Feature Stories

by Laura Thornton • November 28, 2017
Ninth-grader Mikey, who has autism, thrives on the individualized educational programming his Kennedy Krieger teachers provide.
Mikey stands outside Kennedy Krieger High School, with a black backpack on his back.

Mikey loves keeping busy. He loves music videos and video games. He loves the rides at amusement parks and riding on airplanes. He loves to dance, and he’s fascinated by news tickers. He reads every word as it slides across the bottom of the television screen.

He’s quick, too. Every morning, when he gets to his classroom at Kennedy Krieger High School, he pulls out his binder and gets right to work, sometimes completing activities before his teachers have the next ones ready.

He thrives on routine, and on checking off tasks as he finishes them. He’s very curious: He loves walking through the school, seeing what everyone is up to as he heads down locker-filled hallways to the library, cafeteria or school store.

And he takes pride in himself and in his work. When another student receives praise for an activity or task, Mikey—not to be outdone—quickly finishes the same task with intentional perfection. The praise he receives encourages him to put his best foot forward as he starts his next task.

It’s the perfect school environment for Mikey, but it’s not how things started out.

by Laura Thornton • November 28, 2017
After spinal surgery followed by a year of intense physical therapy, Nathaniel is walking better than ever.
Nathaniel walks with his mom, Jill, in Kennedy Krieger’s therapeutic garden.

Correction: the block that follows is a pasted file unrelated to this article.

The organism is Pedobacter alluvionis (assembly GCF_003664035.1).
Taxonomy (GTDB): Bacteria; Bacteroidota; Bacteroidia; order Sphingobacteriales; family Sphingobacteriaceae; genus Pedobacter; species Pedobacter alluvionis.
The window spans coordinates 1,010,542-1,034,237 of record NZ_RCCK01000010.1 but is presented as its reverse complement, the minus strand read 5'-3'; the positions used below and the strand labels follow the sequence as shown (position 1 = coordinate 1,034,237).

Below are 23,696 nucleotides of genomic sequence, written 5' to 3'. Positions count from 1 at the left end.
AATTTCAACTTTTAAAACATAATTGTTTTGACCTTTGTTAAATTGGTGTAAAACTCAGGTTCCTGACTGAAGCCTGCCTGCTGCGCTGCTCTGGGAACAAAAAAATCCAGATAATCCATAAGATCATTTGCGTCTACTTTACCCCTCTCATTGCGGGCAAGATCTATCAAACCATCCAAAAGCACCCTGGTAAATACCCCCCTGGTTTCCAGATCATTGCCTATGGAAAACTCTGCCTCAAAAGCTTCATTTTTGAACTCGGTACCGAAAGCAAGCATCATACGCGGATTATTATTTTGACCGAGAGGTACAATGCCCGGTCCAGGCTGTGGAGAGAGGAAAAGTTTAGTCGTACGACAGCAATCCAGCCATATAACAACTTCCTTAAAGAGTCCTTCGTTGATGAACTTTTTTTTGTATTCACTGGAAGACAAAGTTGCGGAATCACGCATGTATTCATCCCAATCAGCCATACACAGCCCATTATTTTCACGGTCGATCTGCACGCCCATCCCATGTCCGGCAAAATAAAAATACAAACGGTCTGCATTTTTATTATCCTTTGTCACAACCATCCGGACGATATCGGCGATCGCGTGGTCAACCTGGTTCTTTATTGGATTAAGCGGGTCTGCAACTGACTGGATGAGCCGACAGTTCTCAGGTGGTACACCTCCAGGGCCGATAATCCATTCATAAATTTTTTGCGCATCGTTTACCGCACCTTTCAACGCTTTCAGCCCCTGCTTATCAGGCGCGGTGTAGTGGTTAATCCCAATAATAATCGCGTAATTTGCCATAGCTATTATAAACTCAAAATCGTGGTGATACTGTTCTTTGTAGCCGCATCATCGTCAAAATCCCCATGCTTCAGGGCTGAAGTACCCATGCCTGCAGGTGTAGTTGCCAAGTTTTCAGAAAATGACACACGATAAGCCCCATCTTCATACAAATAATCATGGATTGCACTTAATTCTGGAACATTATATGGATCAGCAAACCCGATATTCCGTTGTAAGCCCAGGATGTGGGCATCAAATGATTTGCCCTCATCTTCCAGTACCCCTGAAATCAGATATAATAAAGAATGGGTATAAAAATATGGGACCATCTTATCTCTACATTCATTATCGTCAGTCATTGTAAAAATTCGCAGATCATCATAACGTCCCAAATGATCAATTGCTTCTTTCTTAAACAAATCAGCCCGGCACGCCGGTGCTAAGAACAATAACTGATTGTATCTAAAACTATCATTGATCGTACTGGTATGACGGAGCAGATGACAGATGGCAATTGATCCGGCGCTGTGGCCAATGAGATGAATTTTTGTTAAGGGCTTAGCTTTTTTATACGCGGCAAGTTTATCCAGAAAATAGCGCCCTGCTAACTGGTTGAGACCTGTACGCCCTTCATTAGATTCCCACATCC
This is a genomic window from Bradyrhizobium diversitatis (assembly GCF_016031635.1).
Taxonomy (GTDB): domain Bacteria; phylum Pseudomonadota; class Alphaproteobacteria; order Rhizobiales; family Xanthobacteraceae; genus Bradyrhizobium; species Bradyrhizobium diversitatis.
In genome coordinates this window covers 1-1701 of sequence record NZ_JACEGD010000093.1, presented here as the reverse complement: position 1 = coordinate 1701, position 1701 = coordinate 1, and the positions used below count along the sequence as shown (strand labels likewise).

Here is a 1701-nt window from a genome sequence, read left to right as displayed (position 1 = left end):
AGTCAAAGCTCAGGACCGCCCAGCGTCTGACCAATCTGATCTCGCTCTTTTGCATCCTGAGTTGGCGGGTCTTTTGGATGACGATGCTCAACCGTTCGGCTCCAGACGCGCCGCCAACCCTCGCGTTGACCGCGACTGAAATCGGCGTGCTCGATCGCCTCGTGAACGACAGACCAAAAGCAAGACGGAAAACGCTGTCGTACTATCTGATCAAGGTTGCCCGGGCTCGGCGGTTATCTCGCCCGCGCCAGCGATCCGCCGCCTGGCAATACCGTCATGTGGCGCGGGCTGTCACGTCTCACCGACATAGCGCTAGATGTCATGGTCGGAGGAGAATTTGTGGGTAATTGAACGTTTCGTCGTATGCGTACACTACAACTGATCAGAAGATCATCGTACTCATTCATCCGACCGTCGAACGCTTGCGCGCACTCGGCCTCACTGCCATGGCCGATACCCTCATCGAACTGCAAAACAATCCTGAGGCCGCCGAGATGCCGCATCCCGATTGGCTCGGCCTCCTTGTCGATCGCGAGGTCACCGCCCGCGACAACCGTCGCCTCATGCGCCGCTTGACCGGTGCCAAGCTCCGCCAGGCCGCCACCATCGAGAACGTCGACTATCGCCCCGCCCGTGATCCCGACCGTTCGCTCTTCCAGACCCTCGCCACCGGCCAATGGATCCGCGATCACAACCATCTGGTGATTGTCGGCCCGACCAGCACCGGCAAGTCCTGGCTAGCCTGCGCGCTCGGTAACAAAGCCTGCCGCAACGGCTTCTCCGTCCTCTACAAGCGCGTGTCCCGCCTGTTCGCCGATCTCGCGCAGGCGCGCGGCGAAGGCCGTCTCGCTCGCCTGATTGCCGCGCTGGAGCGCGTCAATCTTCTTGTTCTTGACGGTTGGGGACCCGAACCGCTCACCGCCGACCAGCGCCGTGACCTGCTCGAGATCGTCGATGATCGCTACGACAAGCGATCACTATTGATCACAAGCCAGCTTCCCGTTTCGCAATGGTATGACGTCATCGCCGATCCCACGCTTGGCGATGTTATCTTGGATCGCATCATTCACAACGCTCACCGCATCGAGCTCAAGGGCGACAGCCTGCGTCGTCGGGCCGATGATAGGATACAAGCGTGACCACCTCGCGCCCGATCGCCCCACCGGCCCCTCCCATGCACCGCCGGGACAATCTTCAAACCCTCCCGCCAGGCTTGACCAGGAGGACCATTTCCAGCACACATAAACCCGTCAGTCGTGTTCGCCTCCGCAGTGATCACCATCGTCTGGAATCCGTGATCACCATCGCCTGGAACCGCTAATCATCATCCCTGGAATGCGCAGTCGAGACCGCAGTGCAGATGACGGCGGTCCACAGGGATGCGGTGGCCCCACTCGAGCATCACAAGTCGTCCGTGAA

This past summer, 8-year-old Nathaniel went to the beach. Running along the surf, kicking up sand and splashing in the water, Nathaniel would have seemed,
to a passing stranger, like any other kid having fun.

But it wasn’t an ordinary beach trip. For the first time, Nathaniel was playing in the water without having to be extra careful not to fall down.

Nathaniel has cerebral palsy. The condition affects his legs and feet, making them stiff. Up until a special surgery he had a little more than a year ago, he would occasionally have difficulty straightening out his legs; his ankles, especially the left one, didn’t always bend. Without leg braces, he’d walk on tip-toe—a little on his right, more so on his left, with his left foot often turned in. He couldn’t run as fast as his friends.

by Laura Thornton • November 28, 2017
Karam and his parents moved almost halfway around the world so he could receive medical care at Kennedy Krieger.
At Kennedy Krieger’s outpatient center, physical therapist Brittany Hornby helps Karam walk with the aid of a walker.

Karam loves school, swimming and his bright green iPad.

It’s a captivating device for the 6-year-old, who understands English and Arabic but can only speak a few words of each. He uses his iPad to watch educational cartoons and listen to songs like “Old MacDonald Had a Farm.”

Karam’s parents, Dana and Ousama, use the iPad to motivate their son to do his therapy. One day last August, as Karam, gripping the handles of a small walker, slowly made his way across a therapy gym at Kennedy Krieger Institute, his dad sat on a rolling stool a few feet away, holding up Karam’s treasured possession and scooting backward as Karam got ever closer to the target.

How a team of specialists—and a loving family—helped a little girl heal in body and spirit.

Ask 7-year-old Kat what she wants to do when she grows up, and she’ll tell you, as if on cue, “To help hurting children and make them happy!”

Kat—short for Katarina—knows a lot about being happy. She loves playing with her friends, dancing, gymnastics, Legos, animals, the beach, and her close-knit family, which includes three doting older sisters.

But Kat also knows about hurting. Just before Christmas 2015—only a day before she turned 6—she was attacked by two large dogs. The unprovoked attack ripped all five nerves that extend down the length of her left arm from their roots, paralyzing the arm. It also injured her spinal cord, fractured her skull and left her with wounds all over her body.

by Christianna McCausland • July 28, 2017
Finding resilience and hope at the Center for Child and Family Traumatic Stress.